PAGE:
“But with Walter we are still coming across questions that he hasn’t seen before because of his age. The drop into the first water is very, very big, so it will be interesting to see how they read that. But I think it’s more the undulations, the twists and turns that are going to create the challenges.”

    In the meantime, Walter is very much enjoying his moment in the spotlight – something he is getting used to rapidly.

    “Walter does love being centre of attention so to have Sarah Charnley [groom] as his sole provider does float his boat,” Ros added. “He’s been enjoying his grazing and loves to roll. He does occasionally have an episode where he decides he doesn’t like his stable, but he’s very tolerant of his surroundings here; he likes being in France.”

    Home nation on back foot after dressage

    France’s final rider Gaspard Maksud and the 10-year-old Zaragoza, who burst on to the championship stage last year with sixth in Pratoni, scored 33.1. It wasn’t close to their best mark, but they executed an energetic and largely correct test with a few anomalies. Gaspard asked for the max in both extended canter and trot – although the latter came off with two eights, the canter was slightly on the wild side and lost balance as Gaspard tried to collect the mare again.

    They may be France’s drop score after dressage, but this speedy pairing will be one to watch in the jumping phases as they have established a habit of rocketing up the order, and the mare looks extremely fit.

    Austria’s Lea Siegl, 24, and Van Helsing P rounded off the dressage action with an eye-catching test to score 28.9 and into 14th, easily the best of her nation.

    European Eventing Championships dressage standings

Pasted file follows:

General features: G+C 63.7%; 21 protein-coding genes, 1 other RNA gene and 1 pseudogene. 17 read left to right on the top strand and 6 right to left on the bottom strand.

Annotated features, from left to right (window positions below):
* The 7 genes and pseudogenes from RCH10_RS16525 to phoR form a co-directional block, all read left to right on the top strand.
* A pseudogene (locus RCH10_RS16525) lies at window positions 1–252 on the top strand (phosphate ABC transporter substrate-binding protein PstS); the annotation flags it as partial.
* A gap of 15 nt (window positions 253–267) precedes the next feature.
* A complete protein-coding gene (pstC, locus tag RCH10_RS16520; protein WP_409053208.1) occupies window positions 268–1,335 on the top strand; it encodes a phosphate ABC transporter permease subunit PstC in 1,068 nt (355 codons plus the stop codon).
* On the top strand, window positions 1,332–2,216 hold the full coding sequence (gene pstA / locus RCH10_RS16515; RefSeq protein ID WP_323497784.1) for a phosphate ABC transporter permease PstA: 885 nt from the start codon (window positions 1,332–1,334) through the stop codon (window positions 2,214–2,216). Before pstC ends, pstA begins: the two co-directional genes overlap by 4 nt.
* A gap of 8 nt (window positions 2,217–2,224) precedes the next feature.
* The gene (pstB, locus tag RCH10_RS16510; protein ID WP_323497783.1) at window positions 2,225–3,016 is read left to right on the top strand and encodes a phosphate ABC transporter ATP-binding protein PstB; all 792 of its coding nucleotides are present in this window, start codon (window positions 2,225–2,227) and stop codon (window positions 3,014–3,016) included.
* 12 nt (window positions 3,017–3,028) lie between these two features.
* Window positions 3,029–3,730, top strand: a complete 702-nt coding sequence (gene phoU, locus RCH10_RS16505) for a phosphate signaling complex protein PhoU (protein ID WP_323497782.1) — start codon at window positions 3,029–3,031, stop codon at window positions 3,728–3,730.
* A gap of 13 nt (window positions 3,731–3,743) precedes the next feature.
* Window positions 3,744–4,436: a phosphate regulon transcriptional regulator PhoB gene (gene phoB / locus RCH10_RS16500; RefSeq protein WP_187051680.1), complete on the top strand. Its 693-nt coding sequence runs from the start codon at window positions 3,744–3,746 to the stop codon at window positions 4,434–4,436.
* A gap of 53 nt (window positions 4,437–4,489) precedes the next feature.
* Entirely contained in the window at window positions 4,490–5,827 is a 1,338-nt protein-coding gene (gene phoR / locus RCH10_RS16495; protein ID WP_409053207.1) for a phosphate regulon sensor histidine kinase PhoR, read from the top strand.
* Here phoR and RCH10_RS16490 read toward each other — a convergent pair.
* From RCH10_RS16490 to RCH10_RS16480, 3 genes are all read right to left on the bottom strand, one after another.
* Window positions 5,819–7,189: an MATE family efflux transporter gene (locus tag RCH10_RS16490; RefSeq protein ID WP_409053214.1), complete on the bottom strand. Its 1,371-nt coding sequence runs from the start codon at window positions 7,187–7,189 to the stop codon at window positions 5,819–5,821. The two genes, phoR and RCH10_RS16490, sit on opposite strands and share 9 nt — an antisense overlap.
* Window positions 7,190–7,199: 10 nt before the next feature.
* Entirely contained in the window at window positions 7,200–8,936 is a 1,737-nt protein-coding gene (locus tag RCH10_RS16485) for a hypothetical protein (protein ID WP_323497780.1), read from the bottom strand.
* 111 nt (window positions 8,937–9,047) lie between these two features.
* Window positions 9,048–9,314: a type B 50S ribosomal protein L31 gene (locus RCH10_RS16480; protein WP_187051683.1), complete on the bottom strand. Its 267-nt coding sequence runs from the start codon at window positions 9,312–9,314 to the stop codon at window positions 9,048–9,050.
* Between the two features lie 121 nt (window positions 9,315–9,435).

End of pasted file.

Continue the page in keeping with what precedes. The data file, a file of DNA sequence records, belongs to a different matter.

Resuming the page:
Michael Jung holds the lead with FisherChipmunk FRH for Germany on 19.4, ahead of Ros and Lordships Graffalo on 21.3.

    Tom McEwen lies third on JL Dublin, riding as an individual for Britain, on 22, while his compatriot individual rider Tom Jackson is sixth with Capels Hollow Drift.

    Of Britain’s team riders, Laura Collett and London 52 lie fourth on 22.4; Yasmin Ingham is fifth on 23.4 with Banzai Du Loir and Kitty King (Vendredi Biats) is ninth on 27.2. This gives Britain a lead on 67.1 of 9.2pen over Germany. Belgium lies third on 90.9, owing predominantly to Karin Donckers’ excellent test on the veteran Fletcha Van’T Verahof for 26.5, for eighth spot individually.

    British riders hold six of the top 10 places.

    Horse & Hound has a team of reporters covering all the action at the Europeans in Haras du Pin. To keep reading on our website after five articles, readers will need to buy a subscription. Visit horseandhound.co.uk/join to buy a Horse & Hound website unlimited subscription or, for great value, visit magazinesdirect.com/XHH-brandsite for a combined magazine and website subscription. If you are already a magazine subscriber, the cost to upgrade your subscription to include full website access is minimal – call 0330 333 1113 to find out more.